Sri Lanka’s central bank has unveiled a far-reaching debt restructuring plan to restore stability after an unprecedented economic crisis last year that led to the toppling of former president Gotabaya Rajapaksa.
The move comes after Colombo cut subsidies, doubled taxes and promised to privatise hundreds of state enterprises under a $2.9 billion IMF bailout agreed in March.
That agreement requires Sri Lanka to reduce its debt servicing by two-thirds in the next four years to balance its books and restore the bankrupt island nation’s finances.
The bank, on said Thursday, announced it was offering a 30% reduction on dollar-denominated bonds, including the international sovereign bonds (ISB) that make up more than a quarter of Sri Lanka’s total foreign debt.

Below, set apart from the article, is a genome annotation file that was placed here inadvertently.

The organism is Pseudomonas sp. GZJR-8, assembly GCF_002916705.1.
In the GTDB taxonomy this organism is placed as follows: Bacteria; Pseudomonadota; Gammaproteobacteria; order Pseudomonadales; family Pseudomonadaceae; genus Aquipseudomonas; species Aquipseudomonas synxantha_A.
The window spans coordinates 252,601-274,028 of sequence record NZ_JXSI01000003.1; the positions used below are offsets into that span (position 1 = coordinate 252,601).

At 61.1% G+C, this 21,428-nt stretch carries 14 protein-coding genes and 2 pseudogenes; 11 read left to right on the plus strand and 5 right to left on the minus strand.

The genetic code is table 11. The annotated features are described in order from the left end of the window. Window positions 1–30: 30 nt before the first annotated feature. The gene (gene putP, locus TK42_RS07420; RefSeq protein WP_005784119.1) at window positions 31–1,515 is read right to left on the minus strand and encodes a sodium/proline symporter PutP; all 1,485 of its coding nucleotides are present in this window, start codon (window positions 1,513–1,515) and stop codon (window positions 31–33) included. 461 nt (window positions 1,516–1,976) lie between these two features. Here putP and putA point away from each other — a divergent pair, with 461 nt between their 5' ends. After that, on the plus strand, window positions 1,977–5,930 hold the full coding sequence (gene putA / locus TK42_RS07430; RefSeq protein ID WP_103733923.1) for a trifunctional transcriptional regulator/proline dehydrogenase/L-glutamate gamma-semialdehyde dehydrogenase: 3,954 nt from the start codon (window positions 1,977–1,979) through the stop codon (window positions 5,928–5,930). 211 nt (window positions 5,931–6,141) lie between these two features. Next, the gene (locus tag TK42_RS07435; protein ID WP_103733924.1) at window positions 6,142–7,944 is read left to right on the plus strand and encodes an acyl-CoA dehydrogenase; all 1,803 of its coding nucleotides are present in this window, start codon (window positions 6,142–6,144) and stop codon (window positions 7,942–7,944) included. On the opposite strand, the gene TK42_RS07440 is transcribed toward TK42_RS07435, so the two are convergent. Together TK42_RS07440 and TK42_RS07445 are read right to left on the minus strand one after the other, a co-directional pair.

Bilateral lenders were spared but will be asked to extend the maturity of their loans up to 15 years at an annual fixed interest rate of 1.5, with a nine-year moratorium on interest payments.
Colombo had expected foreign debt restructuring to be completed by last August but it was held up when China, its largest single creditor, initially refused to take a haircut and instead offered more loans to pay off old debts.
China holds about 52% of the South Asian nation’s bilateral credit, with Japan and India the next biggest lenders.
Sri Lanka defaulted on its $46 billion foreign debt in April last year after running out of foreign exchange to finance food, fuel and medicine imports.
Inflation peaked at 69.8% in September and the economy shrank 7.8% in 2022.